Benefits for full-time employees must start no later than after a 90-day waiting period following the date of hire. Previously, it was common for many companies with high turnover to have waiting periods of the first of the month following six months or first of the month following 90 days. These will no longer be allowed. A company could do first of the month following 60 days or even 30 days, but it must be no more than a 90-day waiting period in total.

Essential Health Benefits

There are 10 categories of benefits health insurers will now have to cover. They include ambulatory patient services; emergency services; hospitalization; lab services; maternity and newborn care; mental health and substance abuse treatment including behavioral health treatment; prescription drugs; preventative services and chronic disease management; pediatric services including dental and vision care to age 19; and rehabilitative care and devices.

Annual Caps Are Eliminated

For the Essential Health Benefits described above, no health insurer may impose an annual dollar cap. This has been being phased out over the last few years and eliminated as of Jan. 1.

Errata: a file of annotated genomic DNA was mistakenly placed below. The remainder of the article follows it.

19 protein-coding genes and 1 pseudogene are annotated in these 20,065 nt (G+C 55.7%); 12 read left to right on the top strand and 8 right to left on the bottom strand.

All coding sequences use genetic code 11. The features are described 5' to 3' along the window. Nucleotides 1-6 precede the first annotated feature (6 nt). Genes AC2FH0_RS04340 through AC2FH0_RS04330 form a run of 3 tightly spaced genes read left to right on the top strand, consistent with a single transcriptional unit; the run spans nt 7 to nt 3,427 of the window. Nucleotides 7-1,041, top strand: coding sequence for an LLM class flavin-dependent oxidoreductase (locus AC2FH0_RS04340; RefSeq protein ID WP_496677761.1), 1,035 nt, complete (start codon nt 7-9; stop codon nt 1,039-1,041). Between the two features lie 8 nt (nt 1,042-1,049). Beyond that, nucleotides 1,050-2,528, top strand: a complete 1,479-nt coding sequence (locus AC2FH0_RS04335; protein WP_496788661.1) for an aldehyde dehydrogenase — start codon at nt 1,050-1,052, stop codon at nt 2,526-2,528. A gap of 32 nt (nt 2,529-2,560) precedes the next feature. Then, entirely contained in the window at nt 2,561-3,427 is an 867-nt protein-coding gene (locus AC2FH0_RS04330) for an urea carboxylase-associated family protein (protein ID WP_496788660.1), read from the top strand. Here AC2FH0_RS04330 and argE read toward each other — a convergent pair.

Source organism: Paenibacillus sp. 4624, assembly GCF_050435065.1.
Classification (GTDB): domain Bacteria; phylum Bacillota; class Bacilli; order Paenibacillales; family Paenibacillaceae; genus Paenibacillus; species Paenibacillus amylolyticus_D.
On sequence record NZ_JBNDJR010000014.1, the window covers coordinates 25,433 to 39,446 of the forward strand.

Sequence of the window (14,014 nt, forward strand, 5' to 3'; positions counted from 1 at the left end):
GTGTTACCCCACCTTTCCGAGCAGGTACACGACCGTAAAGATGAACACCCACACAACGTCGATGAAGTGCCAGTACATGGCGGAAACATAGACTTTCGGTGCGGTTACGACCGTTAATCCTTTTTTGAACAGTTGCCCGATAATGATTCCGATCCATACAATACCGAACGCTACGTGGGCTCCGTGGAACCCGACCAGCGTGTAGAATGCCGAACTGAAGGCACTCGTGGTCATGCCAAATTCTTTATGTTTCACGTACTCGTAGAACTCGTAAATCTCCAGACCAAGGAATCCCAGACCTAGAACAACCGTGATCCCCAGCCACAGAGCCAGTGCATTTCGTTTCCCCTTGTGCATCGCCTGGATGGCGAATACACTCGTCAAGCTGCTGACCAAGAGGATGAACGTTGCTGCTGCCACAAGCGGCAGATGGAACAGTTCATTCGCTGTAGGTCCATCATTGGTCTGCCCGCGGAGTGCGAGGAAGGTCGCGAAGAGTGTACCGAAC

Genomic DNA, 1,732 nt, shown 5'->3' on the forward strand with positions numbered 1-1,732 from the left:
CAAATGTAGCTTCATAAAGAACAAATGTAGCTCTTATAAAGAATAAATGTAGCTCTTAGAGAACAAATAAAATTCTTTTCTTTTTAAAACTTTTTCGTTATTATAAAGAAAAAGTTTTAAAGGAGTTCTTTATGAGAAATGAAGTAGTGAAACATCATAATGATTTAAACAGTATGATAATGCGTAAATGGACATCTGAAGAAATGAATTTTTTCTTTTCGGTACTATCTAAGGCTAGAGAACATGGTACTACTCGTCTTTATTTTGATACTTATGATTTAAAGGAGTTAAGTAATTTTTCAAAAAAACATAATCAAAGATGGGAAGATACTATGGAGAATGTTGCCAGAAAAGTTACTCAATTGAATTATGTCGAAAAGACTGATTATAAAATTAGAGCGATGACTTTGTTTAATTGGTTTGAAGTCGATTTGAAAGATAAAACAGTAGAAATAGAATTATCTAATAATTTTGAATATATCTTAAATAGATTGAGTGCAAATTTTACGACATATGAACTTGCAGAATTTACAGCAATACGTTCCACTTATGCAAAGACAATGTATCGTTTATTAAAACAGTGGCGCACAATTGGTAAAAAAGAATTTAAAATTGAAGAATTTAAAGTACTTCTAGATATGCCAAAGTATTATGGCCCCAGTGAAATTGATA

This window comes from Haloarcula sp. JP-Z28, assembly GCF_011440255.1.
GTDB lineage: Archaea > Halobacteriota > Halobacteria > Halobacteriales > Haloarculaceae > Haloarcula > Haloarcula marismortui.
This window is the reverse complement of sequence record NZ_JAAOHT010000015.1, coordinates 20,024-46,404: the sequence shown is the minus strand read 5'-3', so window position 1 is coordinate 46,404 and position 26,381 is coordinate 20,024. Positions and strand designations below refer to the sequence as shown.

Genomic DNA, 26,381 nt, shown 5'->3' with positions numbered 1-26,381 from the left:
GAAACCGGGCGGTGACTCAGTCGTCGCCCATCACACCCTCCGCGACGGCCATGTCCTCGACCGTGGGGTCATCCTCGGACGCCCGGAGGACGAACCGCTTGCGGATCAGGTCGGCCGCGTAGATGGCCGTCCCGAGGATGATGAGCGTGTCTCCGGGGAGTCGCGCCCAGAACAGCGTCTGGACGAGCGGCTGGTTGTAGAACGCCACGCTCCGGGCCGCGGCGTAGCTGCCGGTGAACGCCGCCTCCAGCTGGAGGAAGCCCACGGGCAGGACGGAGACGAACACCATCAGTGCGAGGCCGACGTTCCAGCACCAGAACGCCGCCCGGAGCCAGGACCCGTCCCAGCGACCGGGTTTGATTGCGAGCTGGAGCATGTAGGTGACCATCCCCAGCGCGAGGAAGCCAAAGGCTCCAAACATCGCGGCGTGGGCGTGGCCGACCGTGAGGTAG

Individual Mandate

A major part of ACA is requiring every American to be covered by health insurance either by purchasing coverage on his own, from his employer’s group plan or through a governmental program. An individual may be excused from this requirement based on financial hardship and religious objections. Failure to comply with this mandate results in a penalty in the form of a fee discussed later in this article.

Expansion of the Medicaid Program 

The state/federal program will be expanded to cover individuals whose annual incomes are 138 percent of the federal poverty level established by the federal government. For an individual person, this would be an annual income of $15,586. Many states, though, have decided not to take part in this expansion. Check to find out if your state is participating.

Cost Sharing Limits on Annual Deductible